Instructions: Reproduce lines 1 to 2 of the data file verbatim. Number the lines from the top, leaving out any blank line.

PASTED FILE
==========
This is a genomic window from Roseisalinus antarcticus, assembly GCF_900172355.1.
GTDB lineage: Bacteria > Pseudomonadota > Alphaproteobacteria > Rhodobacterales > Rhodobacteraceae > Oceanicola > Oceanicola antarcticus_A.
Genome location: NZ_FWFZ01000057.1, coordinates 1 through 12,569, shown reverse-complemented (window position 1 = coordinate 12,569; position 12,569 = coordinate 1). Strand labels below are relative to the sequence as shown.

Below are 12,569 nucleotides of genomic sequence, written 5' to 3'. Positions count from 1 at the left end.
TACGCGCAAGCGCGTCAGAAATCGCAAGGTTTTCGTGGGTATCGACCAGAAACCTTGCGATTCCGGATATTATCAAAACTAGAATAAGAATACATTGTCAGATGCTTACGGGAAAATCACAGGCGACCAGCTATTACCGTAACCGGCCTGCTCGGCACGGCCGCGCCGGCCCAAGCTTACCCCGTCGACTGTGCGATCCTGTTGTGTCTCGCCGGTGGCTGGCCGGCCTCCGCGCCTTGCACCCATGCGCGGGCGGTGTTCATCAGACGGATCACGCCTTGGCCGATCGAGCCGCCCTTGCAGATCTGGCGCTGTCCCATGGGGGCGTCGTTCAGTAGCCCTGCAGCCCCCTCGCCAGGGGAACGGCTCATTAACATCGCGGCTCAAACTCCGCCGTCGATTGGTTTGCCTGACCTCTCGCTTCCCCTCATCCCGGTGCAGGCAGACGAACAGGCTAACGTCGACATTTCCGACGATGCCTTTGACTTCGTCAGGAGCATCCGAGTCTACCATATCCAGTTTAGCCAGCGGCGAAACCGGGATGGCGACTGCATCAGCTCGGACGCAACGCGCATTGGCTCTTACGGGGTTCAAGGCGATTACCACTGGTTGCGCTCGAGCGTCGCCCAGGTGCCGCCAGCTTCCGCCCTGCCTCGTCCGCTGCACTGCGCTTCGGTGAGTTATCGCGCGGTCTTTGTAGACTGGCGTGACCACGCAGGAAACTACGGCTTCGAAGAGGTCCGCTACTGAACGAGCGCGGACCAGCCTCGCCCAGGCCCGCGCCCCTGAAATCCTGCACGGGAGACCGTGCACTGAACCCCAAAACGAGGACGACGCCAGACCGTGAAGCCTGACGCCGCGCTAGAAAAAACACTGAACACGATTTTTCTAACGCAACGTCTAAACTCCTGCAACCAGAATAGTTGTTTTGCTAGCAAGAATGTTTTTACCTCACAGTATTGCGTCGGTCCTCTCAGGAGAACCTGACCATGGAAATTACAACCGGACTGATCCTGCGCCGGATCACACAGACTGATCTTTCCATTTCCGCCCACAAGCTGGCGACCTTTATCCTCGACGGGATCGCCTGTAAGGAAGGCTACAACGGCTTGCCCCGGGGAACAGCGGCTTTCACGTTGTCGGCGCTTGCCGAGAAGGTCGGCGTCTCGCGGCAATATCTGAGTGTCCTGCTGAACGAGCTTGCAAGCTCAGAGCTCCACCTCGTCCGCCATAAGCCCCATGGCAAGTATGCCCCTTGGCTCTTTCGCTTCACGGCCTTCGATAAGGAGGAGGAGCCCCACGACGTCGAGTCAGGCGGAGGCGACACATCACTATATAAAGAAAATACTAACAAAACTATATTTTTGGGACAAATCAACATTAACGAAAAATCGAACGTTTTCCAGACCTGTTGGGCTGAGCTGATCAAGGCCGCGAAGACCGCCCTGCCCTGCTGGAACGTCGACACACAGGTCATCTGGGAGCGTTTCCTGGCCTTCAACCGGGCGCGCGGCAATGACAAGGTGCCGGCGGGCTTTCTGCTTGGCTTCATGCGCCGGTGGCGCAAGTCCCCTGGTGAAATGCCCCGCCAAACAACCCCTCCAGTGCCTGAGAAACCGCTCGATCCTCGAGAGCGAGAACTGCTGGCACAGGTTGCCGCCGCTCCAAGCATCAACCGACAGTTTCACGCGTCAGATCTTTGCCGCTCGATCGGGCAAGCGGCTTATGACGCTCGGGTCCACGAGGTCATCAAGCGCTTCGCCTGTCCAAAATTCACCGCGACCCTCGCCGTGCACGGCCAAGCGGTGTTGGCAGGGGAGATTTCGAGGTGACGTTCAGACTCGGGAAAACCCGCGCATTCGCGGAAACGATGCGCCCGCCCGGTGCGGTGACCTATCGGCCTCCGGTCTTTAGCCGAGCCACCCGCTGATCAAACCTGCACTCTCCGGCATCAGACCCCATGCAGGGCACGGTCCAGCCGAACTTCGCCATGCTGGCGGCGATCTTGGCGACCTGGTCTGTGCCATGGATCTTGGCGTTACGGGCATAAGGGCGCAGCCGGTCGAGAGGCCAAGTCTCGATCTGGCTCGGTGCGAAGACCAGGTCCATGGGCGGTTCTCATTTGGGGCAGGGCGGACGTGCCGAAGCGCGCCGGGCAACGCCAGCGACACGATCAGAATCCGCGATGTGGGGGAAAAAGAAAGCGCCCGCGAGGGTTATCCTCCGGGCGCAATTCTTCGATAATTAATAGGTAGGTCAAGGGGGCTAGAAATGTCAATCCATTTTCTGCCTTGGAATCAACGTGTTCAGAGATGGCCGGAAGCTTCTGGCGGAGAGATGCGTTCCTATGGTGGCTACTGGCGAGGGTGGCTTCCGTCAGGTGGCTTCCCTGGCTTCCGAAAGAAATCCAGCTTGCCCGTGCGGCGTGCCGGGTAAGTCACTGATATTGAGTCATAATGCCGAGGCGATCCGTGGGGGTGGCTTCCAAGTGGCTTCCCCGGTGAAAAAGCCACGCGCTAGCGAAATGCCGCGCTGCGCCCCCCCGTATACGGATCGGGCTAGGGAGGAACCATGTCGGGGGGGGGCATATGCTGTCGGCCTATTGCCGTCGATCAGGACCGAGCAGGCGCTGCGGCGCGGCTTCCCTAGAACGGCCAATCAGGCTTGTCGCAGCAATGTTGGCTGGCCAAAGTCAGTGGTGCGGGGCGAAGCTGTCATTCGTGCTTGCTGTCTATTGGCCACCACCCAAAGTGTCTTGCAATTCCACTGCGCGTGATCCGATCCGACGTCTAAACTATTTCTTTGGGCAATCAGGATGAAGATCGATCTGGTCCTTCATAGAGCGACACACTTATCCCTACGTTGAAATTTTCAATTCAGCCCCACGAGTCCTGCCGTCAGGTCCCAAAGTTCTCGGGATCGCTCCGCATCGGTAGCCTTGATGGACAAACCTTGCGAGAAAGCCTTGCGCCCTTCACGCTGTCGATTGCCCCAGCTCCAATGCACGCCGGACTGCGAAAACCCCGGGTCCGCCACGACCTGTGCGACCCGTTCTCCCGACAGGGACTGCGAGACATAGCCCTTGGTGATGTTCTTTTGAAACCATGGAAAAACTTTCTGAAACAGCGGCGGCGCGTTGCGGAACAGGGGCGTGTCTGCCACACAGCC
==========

This is a genomic window from Roseisalinus antarcticus, assembly GCF_900172355.1.
GTDB lineage: Bacteria > Pseudomonadota > Alphaproteobacteria > Rhodobacterales > Rhodobacteraceae > Oceanicola > Oceanicola antarcticus_A.